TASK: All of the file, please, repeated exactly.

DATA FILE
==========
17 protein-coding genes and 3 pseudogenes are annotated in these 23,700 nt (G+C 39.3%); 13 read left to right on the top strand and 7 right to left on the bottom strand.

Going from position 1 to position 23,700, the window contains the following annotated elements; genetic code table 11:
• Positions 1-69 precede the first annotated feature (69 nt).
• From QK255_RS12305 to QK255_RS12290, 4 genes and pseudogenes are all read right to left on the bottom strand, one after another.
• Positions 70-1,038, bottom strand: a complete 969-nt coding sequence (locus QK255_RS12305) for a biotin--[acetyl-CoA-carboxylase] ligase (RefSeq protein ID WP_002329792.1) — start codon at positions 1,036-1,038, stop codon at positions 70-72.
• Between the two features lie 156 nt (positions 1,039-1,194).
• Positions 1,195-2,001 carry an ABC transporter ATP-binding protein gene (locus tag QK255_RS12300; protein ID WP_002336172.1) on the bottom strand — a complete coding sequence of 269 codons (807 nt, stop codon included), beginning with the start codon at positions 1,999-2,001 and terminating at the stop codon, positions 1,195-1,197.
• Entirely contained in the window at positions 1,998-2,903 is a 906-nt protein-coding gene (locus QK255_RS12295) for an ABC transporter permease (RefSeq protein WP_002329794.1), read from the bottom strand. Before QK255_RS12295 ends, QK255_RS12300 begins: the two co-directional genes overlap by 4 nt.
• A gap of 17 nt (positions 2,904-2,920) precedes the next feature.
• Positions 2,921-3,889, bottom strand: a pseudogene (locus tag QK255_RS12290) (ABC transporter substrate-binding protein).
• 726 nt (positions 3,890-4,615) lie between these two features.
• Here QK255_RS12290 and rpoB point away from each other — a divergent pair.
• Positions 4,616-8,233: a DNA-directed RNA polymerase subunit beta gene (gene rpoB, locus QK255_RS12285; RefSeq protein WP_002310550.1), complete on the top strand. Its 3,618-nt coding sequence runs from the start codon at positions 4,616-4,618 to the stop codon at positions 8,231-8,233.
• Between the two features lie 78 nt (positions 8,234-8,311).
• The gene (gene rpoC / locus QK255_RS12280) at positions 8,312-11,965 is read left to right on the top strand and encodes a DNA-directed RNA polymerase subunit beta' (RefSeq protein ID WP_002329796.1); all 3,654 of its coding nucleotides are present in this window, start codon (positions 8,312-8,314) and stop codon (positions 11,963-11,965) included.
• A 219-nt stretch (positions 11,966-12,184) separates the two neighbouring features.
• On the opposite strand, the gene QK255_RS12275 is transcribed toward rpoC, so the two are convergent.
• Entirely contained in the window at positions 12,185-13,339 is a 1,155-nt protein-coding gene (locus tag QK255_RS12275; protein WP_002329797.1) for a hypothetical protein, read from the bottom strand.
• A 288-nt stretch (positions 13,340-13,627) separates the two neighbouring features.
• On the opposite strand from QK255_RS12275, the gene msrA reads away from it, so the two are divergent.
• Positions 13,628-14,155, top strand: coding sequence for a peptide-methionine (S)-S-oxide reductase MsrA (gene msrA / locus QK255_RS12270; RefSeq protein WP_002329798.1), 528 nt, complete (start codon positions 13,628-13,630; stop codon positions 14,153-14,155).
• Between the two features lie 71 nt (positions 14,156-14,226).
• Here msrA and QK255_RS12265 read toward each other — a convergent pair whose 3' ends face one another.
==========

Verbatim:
17 protein-coding genes and 3 pseudogenes are annotated in these 23,700 nt (G+C 39.3%); 13 read left to right on the top strand and 7 right to left on the bottom strand.

Going from position 1 to position 23,700, the window contains the following annotated elements; genetic code table 11:
• Positions 1-69 precede the first annotated feature (69 nt).
• From QK255_RS12305 to QK255_RS12290, 4 genes and pseudogenes are all read right to left on the bottom strand, one after another.
• Positions 70-1,038, bottom strand: a complete 969-nt coding sequence (locus QK255_RS12305) for a biotin--[acetyl-CoA-carboxylase] ligase (RefSeq protein ID WP_002329792.1) — start codon at positions 1,036-1,038, stop codon at positions 70-72.
• Between the two features lie 156 nt (positions 1,039-1,194).
• Positions 1,195-2,001 carry an ABC transporter ATP-binding protein gene (locus tag QK255_RS12300; protein ID WP_002336172.1) on the bottom strand — a complete coding sequence of 269 codons (807 nt, stop codon included), beginning with the start codon at positions 1,999-2,001 and terminating at the stop codon, positions 1,195-1,197.
• Entirely contained in the window at positions 1,998-2,903 is a 906-nt protein-coding gene (locus QK255_RS12295) for an ABC transporter permease (RefSeq protein WP_002329794.1), read from the bottom strand. Before QK255_RS12295 ends, QK255_RS12300 begins: the two co-directional genes overlap by 4 nt.
• A gap of 17 nt (positions 2,904-2,920) precedes the next feature.
• Positions 2,921-3,889, bottom strand: a pseudogene (locus tag QK255_RS12290) (ABC transporter substrate-binding protein).
• 726 nt (positions 3,890-4,615) lie between these two features.
• Here QK255_RS12290 and rpoB point away from each other — a divergent pair.
• Positions 4,616-8,233: a DNA-directed RNA polymerase subunit beta gene (gene rpoB, locus QK255_RS12285; RefSeq protein WP_002310550.1), complete on the top strand. Its 3,618-nt coding sequence runs from the start codon at positions 4,616-4,618 to the stop codon at positions 8,231-8,233.
• Between the two features lie 78 nt (positions 8,234-8,311).
• The gene (gene rpoC / locus QK255_RS12280) at positions 8,312-11,965 is read left to right on the top strand and encodes a DNA-directed RNA polymerase subunit beta' (RefSeq protein ID WP_002329796.1); all 3,654 of its coding nucleotides are present in this window, start codon (positions 8,312-8,314) and stop codon (positions 11,963-11,965) included.
• A 219-nt stretch (positions 11,966-12,184) separates the two neighbouring features.
• On the opposite strand, the gene QK255_RS12275 is transcribed toward rpoC, so the two are convergent.
• Entirely contained in the window at positions 12,185-13,339 is a 1,155-nt protein-coding gene (locus tag QK255_RS12275; protein WP_002329797.1) for a hypothetical protein, read from the bottom strand.
• A 288-nt stretch (positions 13,340-13,627) separates the two neighbouring features.
• On the opposite strand from QK255_RS12275, the gene msrA reads away from it, so the two are divergent.
• Positions 13,628-14,155, top strand: coding sequence for a peptide-methionine (S)-S-oxide reductase MsrA (gene msrA / locus QK255_RS12270; RefSeq protein WP_002329798.1), 528 nt, complete (start codon positions 13,628-13,630; stop codon positions 14,153-14,155).
• Between the two features lie 71 nt (positions 14,156-14,226).
• Here msrA and QK255_RS12265 read toward each other — a convergent pair whose 3' ends face one another.